I still clearly remember the day in December 2008 that I first saw the vehicle that would be the 2011 Dodge Charger. Chrysler was on the verge of closing its doors for good and invited a small group of journalists and analysts to take a highly look at what products would be coming to market if the company survived. The next Jeep Grand Cherokee, Dodge Durango, and a heavy-duty Ram pickup were shown and met with quiet approval from the group. But the Charger caused people to stop and drool. We say that Chrysler not only could differentiate the Charger from the 300 (also shown that day), but also could put together a class-leading interior. Thankfully the production car lives up to the images that were burned into my mind that day in 2008.
Driving the Charger home over some seriously degraded two-lane roads revealed a well-tuned suspension that inspired lots of confidence. I felt the multiple imperfections, but the impacts were never harsh and I always felt in control of the vehicle. The Charger still feels big from behind the wheel, but there's something that just feels right about hustling a big American sedan with a big V-8 down some empty country roads. Although the five-speed automatic transmission is about to be replaced by an eight-speed unit, its calibration is much better than what I've experienced in other new Chrysler products this year. Hopefully the new eight-speed comes to market with even better calibration and also improves fuel economy by a few mpg.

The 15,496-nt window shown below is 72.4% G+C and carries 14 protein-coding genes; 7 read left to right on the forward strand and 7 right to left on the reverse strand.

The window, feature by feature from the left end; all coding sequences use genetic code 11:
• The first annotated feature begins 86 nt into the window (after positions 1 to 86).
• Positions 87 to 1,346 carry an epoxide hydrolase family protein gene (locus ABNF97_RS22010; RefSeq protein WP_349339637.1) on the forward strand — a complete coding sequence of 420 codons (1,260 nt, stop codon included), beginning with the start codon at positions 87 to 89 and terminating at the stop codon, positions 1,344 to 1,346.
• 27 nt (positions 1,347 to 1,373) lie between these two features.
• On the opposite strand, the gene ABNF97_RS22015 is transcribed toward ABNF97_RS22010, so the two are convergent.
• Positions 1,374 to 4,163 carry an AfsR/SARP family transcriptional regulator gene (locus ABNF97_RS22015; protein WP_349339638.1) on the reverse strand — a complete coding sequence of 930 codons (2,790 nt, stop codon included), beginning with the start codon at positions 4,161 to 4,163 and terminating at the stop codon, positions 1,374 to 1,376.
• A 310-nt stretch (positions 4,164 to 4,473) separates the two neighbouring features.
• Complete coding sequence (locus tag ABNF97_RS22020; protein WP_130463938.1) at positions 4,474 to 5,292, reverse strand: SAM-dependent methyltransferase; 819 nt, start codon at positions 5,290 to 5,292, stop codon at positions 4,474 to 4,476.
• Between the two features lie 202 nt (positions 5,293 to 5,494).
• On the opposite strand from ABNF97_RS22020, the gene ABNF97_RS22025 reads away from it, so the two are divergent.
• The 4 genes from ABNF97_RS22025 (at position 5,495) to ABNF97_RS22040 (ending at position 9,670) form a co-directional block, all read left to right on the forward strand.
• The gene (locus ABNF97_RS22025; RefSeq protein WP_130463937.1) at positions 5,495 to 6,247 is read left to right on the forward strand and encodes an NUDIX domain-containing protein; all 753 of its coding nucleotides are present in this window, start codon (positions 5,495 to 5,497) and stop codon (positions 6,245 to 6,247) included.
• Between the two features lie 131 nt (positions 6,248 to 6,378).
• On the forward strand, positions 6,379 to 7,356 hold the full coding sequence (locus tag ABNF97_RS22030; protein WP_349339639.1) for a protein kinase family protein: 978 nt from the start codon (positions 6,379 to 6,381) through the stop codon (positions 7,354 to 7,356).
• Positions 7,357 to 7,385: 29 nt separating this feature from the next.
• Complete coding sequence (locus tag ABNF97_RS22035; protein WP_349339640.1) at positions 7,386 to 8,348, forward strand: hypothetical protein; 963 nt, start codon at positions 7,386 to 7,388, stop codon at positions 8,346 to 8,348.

The Dodge Charger's interior is now class-leading. There's a touch-screen infotainment system supplemented with just enough physical knobs and buttons to make it easy to use without taking your eyes off the road. Imagine that, real knobs for volume and tuning functions and buttons that easily adjust the temperature! All of this can also be accomplished by interacting with the touch-screen, but you're never forced to use new technology to address vital functions like volume or temperature unlike the MyFord Touch system that Ford is pushing on consumers these days.
Thankfully the plug wasn't pulled on Chrysler in 2008 and I sincerely hope all of the people who were working on this car before Fiat took control of Chrysler are being congratulated right now because they've created the best American sedan on the market.
Phil Floraday, Senior Web Editor